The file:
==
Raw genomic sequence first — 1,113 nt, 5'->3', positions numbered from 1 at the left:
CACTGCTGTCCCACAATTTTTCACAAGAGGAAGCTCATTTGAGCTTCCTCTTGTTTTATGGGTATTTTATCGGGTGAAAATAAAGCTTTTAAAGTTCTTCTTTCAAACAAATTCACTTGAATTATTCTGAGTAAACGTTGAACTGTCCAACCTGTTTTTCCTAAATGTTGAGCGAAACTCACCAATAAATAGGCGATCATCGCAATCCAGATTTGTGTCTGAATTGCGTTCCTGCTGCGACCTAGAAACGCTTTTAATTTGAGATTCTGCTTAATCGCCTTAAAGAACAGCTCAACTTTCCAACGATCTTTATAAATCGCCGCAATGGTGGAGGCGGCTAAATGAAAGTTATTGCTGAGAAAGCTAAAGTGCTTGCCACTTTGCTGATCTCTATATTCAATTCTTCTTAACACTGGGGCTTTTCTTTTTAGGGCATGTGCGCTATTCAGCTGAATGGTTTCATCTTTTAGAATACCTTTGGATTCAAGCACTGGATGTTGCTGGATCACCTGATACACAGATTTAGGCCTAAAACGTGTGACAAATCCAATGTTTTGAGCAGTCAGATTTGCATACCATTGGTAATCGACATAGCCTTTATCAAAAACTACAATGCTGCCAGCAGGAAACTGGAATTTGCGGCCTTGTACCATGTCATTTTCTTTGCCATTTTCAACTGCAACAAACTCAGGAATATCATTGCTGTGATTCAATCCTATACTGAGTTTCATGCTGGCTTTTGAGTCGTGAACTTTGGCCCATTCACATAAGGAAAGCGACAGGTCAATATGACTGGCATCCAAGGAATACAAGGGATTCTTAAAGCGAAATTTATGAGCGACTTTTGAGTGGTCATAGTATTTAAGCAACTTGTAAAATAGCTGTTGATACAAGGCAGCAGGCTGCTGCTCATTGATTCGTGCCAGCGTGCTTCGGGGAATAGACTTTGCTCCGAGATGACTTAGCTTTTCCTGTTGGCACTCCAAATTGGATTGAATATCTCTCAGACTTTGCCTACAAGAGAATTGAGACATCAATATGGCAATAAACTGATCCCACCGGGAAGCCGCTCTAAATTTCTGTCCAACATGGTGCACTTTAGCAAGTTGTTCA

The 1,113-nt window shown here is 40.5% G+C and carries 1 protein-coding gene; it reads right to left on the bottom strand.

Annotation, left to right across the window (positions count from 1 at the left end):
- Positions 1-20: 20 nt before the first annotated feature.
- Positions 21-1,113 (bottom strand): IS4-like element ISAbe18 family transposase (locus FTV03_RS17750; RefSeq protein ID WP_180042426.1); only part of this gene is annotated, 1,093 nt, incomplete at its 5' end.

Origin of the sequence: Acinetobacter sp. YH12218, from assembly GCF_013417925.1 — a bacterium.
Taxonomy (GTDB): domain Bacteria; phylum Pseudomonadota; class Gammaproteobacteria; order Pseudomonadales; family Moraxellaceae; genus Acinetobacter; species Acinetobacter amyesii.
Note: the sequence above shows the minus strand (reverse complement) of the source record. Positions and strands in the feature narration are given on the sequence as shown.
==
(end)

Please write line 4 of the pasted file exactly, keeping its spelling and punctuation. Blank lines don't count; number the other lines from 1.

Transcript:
Annotation, left to right across the window (positions count from 1 at the left end):